Does the movie industry – and ensuing bargaining with important agents like Apple – prefer completely homogenized pricing? Certainly it might be negative signaling that “we know this movie is trash” but that shouldn’t matter after the initial critic and audience review cycle is over.
A lot of crappy movies might make for good TV fodder, though the pricing structures are complicated enough that I have no idea exactly where or how this happens.
The comparison doesn’t even need to be on quality. How on earth does Godfather still cost $15 a pop – isn’t it going to be in the public domain soon?
My gut tells me piracy is a key instigator though I don’t know how exactly. Logically I feel it’s just the opposite. The price elasticity of someone who will not pirate to begin with is much lower than someone who will, on average…
Are there multiple equilibria? 1) Given that the price elasticity of non-pirates is low, you can and should charge them similar rates but 2) Given that pirates are highly elastic it makes sense to price quality.
Is the fact that I’m browsing on iTunes at all enough of an information signal to segregate the market?
It appears Netflix is what will change this entirely, and iTunes prices are completely irrelevant because no one plans on buying Sharknado 2 in HD anyway.
The other interesting question (which also requires a finessed understanding of Netflix economics) is comparing the entertainment value of television vs. cinema on the dollar. It appears there is a “timepass” value to both and a completion value for movies (and TV as well, but distributed over n episodes so basically 0).
One season of TV, which might be about 20 hours of entertainment, is frequently only 2x one movie which might be 2 hours of entertainment. Is the “scale of production” and completeness factor enough to justify 10 hours of entertainment? It is also the case that the median show and median movie are converging in parity on the margin, and increasingly on average too. – You would have to watch many hours of TV before reaching a cliff in quality where the marginal movie is dramatically better than the marginal show, versus a baseline of the best show vs. best movie.
If you insist on legal purchases only learning to read subtitles on Hindi movies is also a really cheap hack to amazing entertainment – foreign films otherwise tend to be too highbrow though that might be a rather lowbrow thing to say.
These are of course “demand side” factors, though after a reasonable period of time the supply side should largely be a sunk cost and somewhat irrelevant.
By the way, there is a new app –called Atom — which among other things will help groups of moviegoers receive discounts for movies which are doing less well.
1. The Boy & the World. A Brazilian animated movie, it actually fits the cliche “unlike any movie you’ve seen before.” Preview here, other links here, good for niños but not only. Excellent soundtrack by Nana Vasconcelos.
2. The Second Mother. A Brazilian comedy of manners about social and economic inequality, as reflected in the relations between a maid, her visiting daughter, and the maid’s employer family. Now, to my and maybe your ears that sounds like poison, because “X is about inequality” correlates strongly with “X is not very good,” I am sorry to say. This movie is the exception, subtle throughout, and you can watch and enjoy it from any political point of view. It helps to know a bit about Brazil, and it takes about twenty minutes for the core plot to get off the ground. Links here.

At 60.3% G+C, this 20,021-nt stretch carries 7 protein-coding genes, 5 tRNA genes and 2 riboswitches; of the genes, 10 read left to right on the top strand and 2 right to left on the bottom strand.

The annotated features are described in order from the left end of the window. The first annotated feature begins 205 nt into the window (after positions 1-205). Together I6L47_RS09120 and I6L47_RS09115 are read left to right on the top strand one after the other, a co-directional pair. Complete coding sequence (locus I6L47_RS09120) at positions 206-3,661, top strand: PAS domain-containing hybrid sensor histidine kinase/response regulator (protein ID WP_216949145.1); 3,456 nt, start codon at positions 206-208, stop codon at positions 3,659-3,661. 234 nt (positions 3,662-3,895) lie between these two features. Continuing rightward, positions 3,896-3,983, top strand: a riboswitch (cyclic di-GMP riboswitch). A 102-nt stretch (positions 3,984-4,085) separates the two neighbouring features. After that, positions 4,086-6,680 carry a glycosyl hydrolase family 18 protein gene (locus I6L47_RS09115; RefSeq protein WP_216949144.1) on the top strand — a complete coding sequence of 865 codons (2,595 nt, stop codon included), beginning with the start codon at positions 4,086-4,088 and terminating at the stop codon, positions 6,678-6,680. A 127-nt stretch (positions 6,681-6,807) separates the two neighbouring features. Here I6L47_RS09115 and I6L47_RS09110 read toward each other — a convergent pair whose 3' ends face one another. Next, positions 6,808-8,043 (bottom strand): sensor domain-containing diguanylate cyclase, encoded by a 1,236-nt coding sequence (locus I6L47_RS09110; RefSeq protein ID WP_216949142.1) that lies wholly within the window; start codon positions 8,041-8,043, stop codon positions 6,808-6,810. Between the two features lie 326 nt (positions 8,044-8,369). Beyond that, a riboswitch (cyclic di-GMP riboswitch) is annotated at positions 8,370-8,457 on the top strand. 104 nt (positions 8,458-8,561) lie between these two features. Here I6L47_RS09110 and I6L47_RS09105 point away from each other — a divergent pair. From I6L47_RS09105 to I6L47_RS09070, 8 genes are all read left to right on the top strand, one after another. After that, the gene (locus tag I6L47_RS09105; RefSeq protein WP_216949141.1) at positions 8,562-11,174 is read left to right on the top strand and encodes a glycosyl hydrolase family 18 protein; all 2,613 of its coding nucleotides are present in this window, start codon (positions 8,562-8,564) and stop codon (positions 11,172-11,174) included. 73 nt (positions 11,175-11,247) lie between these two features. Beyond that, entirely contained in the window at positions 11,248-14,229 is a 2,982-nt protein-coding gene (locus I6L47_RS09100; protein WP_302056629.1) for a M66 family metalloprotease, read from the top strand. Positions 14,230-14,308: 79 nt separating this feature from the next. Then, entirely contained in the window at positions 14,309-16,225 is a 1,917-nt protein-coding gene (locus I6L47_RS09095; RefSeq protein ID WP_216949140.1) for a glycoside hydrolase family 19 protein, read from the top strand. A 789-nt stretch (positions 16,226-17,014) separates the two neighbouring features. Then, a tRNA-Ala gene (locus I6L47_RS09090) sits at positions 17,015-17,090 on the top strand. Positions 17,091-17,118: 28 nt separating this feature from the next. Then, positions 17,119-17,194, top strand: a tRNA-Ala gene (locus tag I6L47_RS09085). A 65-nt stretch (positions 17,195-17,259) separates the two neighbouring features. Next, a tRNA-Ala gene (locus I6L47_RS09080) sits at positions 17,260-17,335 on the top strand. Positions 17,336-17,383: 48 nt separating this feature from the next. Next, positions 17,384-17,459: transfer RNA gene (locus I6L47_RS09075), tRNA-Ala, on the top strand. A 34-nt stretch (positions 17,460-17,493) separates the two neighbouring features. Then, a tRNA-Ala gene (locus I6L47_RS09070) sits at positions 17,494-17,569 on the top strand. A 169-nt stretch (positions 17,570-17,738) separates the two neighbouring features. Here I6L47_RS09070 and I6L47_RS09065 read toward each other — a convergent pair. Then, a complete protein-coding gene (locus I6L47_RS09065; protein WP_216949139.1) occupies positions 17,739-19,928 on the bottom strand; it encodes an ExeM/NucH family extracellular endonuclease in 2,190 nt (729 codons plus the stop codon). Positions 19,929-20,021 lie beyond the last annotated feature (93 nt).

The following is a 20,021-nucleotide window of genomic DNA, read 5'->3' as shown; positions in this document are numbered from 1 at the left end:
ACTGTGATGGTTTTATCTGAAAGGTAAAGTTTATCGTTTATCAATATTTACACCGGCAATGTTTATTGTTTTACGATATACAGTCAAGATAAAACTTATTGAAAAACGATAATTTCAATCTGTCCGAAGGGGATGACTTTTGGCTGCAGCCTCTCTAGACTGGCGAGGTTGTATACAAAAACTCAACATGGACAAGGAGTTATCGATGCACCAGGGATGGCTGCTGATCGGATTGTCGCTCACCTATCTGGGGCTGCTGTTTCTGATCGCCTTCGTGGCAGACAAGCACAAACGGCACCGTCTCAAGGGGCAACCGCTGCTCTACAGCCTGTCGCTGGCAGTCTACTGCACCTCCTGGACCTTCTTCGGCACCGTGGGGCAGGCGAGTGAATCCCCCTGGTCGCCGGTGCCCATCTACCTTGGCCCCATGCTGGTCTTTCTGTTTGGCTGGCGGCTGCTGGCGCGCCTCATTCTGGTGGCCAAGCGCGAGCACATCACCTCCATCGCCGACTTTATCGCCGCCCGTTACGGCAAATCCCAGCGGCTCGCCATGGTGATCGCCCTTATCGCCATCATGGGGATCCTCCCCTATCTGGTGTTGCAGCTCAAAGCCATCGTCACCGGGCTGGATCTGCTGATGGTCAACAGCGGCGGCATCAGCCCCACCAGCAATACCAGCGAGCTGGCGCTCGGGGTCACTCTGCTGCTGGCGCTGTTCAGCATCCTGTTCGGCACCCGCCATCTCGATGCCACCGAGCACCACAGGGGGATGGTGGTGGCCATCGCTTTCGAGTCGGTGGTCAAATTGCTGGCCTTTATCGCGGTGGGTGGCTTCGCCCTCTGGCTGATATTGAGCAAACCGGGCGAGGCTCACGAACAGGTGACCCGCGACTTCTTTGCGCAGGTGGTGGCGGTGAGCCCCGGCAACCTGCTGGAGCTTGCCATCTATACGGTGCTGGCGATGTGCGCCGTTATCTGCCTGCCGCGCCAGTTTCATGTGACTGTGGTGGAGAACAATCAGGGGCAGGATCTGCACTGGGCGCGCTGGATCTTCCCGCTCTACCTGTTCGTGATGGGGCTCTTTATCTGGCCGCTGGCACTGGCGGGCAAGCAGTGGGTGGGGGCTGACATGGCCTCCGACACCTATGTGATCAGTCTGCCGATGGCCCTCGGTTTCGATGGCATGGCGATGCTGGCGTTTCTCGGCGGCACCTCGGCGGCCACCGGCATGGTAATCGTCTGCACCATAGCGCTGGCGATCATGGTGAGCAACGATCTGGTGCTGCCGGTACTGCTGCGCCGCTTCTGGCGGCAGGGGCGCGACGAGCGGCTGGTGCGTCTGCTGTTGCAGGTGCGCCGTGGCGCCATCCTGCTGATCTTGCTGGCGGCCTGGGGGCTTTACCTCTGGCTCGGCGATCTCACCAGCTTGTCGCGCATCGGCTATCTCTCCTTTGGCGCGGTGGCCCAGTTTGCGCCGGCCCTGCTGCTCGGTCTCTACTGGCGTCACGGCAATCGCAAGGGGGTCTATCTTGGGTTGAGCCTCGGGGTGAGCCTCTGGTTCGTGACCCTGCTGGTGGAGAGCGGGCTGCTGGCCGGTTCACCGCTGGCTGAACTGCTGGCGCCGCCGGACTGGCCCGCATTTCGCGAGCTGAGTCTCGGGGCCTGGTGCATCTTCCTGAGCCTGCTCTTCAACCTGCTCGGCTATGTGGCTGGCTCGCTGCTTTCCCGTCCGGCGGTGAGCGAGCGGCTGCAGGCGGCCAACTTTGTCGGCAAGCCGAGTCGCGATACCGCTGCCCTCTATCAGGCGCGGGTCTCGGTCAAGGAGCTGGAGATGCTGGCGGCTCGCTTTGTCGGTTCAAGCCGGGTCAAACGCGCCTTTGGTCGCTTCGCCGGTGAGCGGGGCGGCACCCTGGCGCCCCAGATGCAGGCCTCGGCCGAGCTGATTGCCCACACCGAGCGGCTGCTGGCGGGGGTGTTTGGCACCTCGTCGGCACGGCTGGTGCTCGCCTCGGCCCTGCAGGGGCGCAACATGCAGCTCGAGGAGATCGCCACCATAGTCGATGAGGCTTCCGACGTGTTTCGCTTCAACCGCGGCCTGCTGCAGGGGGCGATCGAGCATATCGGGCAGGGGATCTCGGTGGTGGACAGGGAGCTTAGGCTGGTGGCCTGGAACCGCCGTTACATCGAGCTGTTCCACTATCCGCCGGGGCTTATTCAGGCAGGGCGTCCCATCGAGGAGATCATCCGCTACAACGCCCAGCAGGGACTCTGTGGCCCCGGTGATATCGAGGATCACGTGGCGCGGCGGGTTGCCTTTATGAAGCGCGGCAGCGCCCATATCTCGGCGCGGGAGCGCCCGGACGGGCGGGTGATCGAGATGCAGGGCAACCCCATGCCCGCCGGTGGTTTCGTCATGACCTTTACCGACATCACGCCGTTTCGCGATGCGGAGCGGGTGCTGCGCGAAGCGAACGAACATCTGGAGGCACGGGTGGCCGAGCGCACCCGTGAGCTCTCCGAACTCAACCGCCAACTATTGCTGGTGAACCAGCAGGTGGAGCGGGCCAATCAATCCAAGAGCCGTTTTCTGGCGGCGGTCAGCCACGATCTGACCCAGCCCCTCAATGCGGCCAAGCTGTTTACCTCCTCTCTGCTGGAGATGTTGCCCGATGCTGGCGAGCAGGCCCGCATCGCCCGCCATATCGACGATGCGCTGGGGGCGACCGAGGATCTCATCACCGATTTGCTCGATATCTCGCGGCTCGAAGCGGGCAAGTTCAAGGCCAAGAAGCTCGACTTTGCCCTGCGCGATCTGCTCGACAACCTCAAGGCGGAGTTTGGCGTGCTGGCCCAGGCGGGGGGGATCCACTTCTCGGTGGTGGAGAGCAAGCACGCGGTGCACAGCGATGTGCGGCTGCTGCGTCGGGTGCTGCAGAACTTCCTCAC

Here is the video, the podcast, and the transcript. Kareem really opened up. Here is the summary:
Kareem Abdul-Jabbar joins Tyler Cowen for a conversation on segregation, Islam, Harlem vs. LA, Earl Manigault, jazz, fighting Bruce Lee, Kareem’s conservatism, dancing with Thelonious Monk, and why no one today can shoot a skyhook.
Maybe you think of Kareem as a basketball player, but here is my introduction:
Kareem Abdul-Jabbar is one of America’s leading public intellectuals. I would describe him as an offshoot of the Harlem Renaissance, and what he and I share in common is a fascination with the character of Mycroft Holmes, the subject of Kareem’s latest book — and that of course, is Sherlock Holmes’s brother.
Here is Kareem:
I did know Amiri [Baraka]. I think the difference is I believe in what happened in Europe during what they call the Enlightenment. That needs to happen to black Americans, absolutely a type of enlightenment where they get a grasp of what is afflicting them and what the cures are.
I think that the American model is the best in the world but in order to get everybody involved in it we have to have it open to everyone. That hasn’t always been the case.
The most under-appreciated Miles Davis album?
For me [Kareem], the most under-appreciated one is Seven Steps to Heaven. And that shows, I think, Miles’ best group. There’s a big argument, what was Miles’ best group, the one that had Cannonball Adderley, Coltrane, Bill Evans, and Philly Joe Jones and Red Garland or Herbie Hancock, Ron Carter, Tony Williams, and Wayne Shorter?…number two is Porgy and Bess.
He cites Chester Himes as the underappreciated figure of the Harlem Renaissance. And Kareem thinks like an economist:
It [my instruction] was going well with Andrew Bynum, but Andrew finally got to sign his contract for $50 million, and then at that point Andrew thought that I didn’t know anything and that he didn’t have to listen to me, and we don’t know where Andrew is right now.
Read or hear also his very interesting remarks on Islam, and where its next Enlightenment is likely to come from, not to mention Kareem on the resource curse and of course his new book (and my Straussian read of it). And Kareem on his favorite movies, starting with The Maltese Falcon. Self-recommending!